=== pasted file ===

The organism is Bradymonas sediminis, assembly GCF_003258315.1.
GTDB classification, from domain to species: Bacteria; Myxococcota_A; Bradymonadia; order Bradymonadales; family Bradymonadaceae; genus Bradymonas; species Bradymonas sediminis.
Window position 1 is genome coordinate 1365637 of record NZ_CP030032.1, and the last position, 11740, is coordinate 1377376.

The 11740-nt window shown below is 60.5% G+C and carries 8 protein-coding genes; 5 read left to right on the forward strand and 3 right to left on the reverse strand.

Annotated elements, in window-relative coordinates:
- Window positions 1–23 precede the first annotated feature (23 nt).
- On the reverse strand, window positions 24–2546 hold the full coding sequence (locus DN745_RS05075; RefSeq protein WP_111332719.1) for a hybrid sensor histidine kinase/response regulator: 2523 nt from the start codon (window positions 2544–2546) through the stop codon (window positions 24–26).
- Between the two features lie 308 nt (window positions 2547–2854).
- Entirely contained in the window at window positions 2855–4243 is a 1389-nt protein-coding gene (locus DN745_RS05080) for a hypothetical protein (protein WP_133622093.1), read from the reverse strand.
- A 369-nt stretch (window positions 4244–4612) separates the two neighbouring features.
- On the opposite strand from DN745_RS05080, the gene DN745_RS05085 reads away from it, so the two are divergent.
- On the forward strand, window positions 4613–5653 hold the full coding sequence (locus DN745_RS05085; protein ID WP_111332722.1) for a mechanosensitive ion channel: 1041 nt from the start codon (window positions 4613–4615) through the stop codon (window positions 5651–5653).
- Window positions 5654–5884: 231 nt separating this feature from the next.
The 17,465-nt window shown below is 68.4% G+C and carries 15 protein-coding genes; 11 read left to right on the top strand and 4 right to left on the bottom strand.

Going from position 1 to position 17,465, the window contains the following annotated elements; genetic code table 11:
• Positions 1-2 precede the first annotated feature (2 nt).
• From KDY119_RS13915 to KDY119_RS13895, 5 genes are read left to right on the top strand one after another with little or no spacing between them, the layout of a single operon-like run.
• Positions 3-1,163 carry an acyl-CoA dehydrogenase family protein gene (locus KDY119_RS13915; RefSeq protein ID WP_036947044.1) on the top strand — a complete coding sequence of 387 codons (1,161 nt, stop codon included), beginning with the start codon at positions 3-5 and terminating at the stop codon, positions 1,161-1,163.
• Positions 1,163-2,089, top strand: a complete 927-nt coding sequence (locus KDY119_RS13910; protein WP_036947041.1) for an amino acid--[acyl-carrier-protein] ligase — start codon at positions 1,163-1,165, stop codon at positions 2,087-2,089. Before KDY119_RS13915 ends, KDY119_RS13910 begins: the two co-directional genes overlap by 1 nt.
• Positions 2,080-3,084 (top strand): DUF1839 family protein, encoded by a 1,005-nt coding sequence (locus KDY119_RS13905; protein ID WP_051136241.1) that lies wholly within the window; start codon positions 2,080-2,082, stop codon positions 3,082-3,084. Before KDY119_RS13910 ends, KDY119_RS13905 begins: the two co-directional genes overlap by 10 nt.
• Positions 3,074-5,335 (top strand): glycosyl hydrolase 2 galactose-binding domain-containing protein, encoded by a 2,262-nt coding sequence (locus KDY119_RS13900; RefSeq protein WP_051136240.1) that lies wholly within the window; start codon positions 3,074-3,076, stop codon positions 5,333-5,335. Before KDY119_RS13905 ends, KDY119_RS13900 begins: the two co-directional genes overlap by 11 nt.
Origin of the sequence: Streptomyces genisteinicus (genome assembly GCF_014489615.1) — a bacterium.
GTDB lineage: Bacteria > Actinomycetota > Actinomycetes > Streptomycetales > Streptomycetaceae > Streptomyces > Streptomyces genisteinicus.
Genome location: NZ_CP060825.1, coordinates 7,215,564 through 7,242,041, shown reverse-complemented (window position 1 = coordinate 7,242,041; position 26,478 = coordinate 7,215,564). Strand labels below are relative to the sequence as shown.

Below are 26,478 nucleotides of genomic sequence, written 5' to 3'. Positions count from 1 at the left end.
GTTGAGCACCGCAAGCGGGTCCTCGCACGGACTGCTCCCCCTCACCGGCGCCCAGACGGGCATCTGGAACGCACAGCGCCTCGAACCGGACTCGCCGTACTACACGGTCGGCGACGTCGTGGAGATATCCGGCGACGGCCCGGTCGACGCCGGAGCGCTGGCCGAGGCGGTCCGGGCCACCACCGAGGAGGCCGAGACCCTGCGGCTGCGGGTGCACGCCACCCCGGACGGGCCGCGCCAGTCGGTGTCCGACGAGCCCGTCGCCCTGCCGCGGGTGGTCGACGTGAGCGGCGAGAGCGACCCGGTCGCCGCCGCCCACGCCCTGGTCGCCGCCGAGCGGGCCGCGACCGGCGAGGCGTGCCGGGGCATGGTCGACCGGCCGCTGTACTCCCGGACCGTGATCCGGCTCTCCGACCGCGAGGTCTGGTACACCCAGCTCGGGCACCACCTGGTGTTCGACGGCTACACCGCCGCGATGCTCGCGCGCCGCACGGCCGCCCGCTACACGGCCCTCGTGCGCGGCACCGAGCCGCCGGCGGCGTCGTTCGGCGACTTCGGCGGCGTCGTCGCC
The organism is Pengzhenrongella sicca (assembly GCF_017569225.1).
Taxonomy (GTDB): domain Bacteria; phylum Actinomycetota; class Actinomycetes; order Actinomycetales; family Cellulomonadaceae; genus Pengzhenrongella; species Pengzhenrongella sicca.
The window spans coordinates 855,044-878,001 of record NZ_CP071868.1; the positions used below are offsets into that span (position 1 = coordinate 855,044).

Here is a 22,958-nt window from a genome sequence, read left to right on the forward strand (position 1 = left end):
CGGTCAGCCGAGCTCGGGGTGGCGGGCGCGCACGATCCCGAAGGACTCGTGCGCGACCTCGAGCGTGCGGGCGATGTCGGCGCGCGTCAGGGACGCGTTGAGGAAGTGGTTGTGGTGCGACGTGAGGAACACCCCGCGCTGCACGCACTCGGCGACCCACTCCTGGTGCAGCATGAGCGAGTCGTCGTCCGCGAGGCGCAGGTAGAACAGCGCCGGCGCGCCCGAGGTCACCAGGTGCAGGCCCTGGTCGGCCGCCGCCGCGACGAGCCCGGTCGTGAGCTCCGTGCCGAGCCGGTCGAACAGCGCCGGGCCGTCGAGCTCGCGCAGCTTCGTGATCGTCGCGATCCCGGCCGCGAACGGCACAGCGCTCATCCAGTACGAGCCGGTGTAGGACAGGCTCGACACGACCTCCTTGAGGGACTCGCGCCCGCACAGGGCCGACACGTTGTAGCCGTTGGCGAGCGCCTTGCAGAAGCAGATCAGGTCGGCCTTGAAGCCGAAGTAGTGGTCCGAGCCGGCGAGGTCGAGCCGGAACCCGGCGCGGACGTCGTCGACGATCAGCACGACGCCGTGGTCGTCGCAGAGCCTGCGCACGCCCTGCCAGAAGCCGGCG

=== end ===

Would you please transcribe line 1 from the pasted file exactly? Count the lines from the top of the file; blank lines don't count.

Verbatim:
The organism is Bradymonas sediminis, assembly GCF_003258315.1.